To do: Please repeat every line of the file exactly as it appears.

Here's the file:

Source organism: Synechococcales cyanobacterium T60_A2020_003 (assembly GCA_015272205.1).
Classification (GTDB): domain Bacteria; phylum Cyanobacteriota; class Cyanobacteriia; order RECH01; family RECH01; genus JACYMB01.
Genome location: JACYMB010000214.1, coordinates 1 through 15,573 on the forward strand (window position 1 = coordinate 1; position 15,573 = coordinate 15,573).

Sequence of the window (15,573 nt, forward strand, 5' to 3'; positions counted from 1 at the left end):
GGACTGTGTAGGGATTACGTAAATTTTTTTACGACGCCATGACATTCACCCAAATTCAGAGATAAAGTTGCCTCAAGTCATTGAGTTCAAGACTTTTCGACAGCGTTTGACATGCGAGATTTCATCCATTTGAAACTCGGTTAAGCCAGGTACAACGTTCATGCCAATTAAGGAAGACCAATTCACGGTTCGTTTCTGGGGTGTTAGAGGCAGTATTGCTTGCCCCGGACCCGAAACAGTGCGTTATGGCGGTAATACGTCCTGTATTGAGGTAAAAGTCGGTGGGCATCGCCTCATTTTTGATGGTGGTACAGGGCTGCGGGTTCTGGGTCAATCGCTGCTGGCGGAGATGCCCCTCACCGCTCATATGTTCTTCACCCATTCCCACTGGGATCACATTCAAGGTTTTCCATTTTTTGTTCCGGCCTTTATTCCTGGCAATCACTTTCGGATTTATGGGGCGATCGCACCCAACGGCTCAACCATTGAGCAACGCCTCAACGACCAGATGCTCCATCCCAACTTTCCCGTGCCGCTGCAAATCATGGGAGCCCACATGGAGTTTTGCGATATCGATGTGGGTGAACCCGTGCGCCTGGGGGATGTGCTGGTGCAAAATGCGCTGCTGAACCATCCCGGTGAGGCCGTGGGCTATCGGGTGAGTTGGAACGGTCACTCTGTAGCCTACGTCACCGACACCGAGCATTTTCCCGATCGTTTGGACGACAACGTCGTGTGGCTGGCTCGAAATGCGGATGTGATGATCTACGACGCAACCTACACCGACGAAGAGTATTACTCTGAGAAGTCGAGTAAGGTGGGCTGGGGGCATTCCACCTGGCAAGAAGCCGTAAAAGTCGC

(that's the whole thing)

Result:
Source organism: Synechococcales cyanobacterium T60_A2020_003 (assembly GCA_015272205.1).
Classification (GTDB): domain Bacteria; phylum Cyanobacteriota; class Cyanobacteriia; order RECH01; family RECH01; genus JACYMB01.
Genome location: JACYMB010000214.1, coordinates 1 through 15,573 on the forward strand (window position 1 = coordinate 1; position 15,573 = coordinate 15,573).

Sequence of the window (15,573 nt, forward strand, 5' to 3'; positions counted from 1 at the left end):
GGACTGTGTAGGGATTACGTAAATTTTTTTACGACGCCATGACATTCACCCAAATTCAGAGATAAAGTTGCCTCAAGTCATTGAGTTCAAGACTTTTCGACAGCGTTTGACATGCGAGATTTCATCCATTTGAAACTCGGTTAAGCCAGGTACAACGTTCATGCCAATTAAGGAAGACCAATTCACGGTTCGTTTCTGGGGTGTTAGAGGCAGTATTGCTTGCCCCGGACCCGAAACAGTGCGTTATGGCGGTAATACGTCCTGTATTGAGGTAAAAGTCGGTGGGCATCGCCTCATTTTTGATGGTGGTACAGGGCTGCGGGTTCTGGGTCAATCGCTGCTGGCGGAGATGCCCCTCACCGCTCATATGTTCTTCACCCATTCCCACTGGGATCACATTCAAGGTTTTCCATTTTTTGTTCCGGCCTTTATTCCTGGCAATCACTTTCGGATTTATGGGGCGATCGCACCCAACGGCTCAACCATTGAGCAACGCCTCAACGACCAGATGCTCCATCCCAACTTTCCCGTGCCGCTGCAAATCATGGGAGCCCACATGGAGTTTTGCGATATCGATGTGGGTGAACCCGTGCGCCTGGGGGATGTGCTGGTGCAAAATGCGCTGCTGAACCATCCCGGTGAGGCCGTGGGCTATCGGGTGAGTTGGAACGGTCACTCTGTAGCCTACGTCACCGACACCGAGCATTTTCCCGATCGTTTGGACGACAACGTCGTGTGGCTGGCTCGAAATGCGGATGTGATGATCTACGACGCAACCTACACCGACGAAGAGTATTACTCTGAGAAGTCGAGTAAGGTGGGCTGGGGGCATTCCACCTGGCAAGAAGCCGTAAAAGTCGC